In the spring bumblebee queens set up new nests after hibernating over winter. Being able to flap their wings 200 times a second produces lots of heat, enabling queens to fly in February/March when temperatures are just above freezing. The queen will stock her nest with a ball of pollen from the first spring flowers, then lay eggs and incubate them like a bird, shivering her flight muscles to generate heat. She can only survive one reproductive year, so will never leave her nest again. The new queens she produces will mate only once, then go into hibernation from as early as June.

Being warm blooded means bumbles have high energy requirements – they need a LOT of flowers, in a world where humans are reducing flowers. Some scientists have estimated that if you were a man-sized bumble bee (what a fantastic creature that would be), you’d burn the energy provided by a Mars Bar in 30 seconds of flight – whereas that takes a human runner an hour. If bumbles can’t find enough nectar, they sometimes struggle to generate enough heat to take off – then they’re in trouble. Don’t do what Dave did as a child and gently cook them on a hob to warm them up!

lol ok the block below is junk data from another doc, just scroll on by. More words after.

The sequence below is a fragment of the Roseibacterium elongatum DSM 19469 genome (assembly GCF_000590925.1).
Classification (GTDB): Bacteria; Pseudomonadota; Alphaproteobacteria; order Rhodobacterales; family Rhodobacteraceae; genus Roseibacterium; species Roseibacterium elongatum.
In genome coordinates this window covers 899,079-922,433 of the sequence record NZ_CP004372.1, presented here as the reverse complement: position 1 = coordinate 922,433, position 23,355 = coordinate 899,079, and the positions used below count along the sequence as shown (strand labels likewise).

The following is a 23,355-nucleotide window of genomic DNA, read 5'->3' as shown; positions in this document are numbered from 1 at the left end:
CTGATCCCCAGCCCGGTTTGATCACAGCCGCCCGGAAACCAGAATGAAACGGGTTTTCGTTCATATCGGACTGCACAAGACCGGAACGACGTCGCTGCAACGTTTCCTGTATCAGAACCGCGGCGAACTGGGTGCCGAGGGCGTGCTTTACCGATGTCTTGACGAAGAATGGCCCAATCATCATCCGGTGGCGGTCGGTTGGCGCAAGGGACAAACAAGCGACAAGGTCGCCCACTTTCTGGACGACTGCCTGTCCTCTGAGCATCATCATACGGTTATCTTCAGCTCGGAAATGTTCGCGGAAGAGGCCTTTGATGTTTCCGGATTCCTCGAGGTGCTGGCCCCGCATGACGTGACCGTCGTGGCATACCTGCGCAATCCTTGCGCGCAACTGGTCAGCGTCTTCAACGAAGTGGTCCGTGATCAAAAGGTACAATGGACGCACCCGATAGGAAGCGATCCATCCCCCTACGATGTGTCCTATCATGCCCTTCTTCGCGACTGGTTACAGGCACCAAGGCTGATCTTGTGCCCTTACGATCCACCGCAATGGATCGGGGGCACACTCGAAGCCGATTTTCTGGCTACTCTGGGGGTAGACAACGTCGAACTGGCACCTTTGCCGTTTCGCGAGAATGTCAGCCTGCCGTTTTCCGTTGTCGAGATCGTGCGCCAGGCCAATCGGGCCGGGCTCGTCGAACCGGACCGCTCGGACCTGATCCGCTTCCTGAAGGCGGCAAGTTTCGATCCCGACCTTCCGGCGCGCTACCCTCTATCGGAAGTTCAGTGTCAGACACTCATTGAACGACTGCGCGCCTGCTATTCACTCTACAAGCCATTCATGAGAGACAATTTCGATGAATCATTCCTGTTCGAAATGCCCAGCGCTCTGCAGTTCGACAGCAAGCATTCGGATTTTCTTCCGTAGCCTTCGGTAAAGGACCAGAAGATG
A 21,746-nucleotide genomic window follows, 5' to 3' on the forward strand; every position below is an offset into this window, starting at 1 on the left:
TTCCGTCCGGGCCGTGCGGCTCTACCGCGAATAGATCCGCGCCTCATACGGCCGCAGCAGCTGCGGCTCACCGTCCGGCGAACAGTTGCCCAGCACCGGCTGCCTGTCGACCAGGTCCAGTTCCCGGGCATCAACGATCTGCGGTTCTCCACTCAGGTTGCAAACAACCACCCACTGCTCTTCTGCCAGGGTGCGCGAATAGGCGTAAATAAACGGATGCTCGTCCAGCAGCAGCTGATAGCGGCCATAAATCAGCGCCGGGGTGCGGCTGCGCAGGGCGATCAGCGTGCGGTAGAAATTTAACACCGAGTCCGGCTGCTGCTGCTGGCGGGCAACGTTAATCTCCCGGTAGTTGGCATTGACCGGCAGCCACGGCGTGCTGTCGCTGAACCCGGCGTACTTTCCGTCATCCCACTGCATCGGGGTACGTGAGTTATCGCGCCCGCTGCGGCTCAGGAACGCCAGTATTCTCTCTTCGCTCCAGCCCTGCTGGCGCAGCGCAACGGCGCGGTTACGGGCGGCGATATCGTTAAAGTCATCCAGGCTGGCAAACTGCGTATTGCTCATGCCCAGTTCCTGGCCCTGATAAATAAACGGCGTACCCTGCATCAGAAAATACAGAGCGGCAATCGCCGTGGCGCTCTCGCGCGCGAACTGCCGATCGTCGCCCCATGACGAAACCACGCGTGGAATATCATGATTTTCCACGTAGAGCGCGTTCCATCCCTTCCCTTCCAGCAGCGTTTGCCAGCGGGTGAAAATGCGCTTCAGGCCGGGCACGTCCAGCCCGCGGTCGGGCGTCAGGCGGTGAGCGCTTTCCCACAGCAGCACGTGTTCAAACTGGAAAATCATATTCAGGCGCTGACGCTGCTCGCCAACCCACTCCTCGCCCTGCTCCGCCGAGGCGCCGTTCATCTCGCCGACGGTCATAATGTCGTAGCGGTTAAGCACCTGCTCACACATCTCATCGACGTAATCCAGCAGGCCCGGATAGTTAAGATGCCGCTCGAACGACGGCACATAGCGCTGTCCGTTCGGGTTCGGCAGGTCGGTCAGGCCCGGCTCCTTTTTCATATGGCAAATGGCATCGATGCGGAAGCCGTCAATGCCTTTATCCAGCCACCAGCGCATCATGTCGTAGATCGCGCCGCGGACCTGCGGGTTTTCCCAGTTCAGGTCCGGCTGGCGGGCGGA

Warm blooded bee

Warm blooded bee

Causes of decline

Dave says there is a simple answer – we’ve lost most of the flower-rich grasslands we used to have. We lost 97% of these during the twentieth century, as farmers switched to grass silage production for their animals rather than hay meadows. Silage is usually sown with one or two species of grass and lots of fertilisers. Fine for cows but rubbish for bees.

The soil in our natural old hay meadows is really low in nitrogen – so grass can’t grow – the meadows were full of beautiful flowers with their own source of nitrogen. Peas, vetches, clovers, legumes. These flowers put lots of protein in their pollen. Chucking fertiliser on a field ruins the balance, so that grass starts up and smothers the flowers.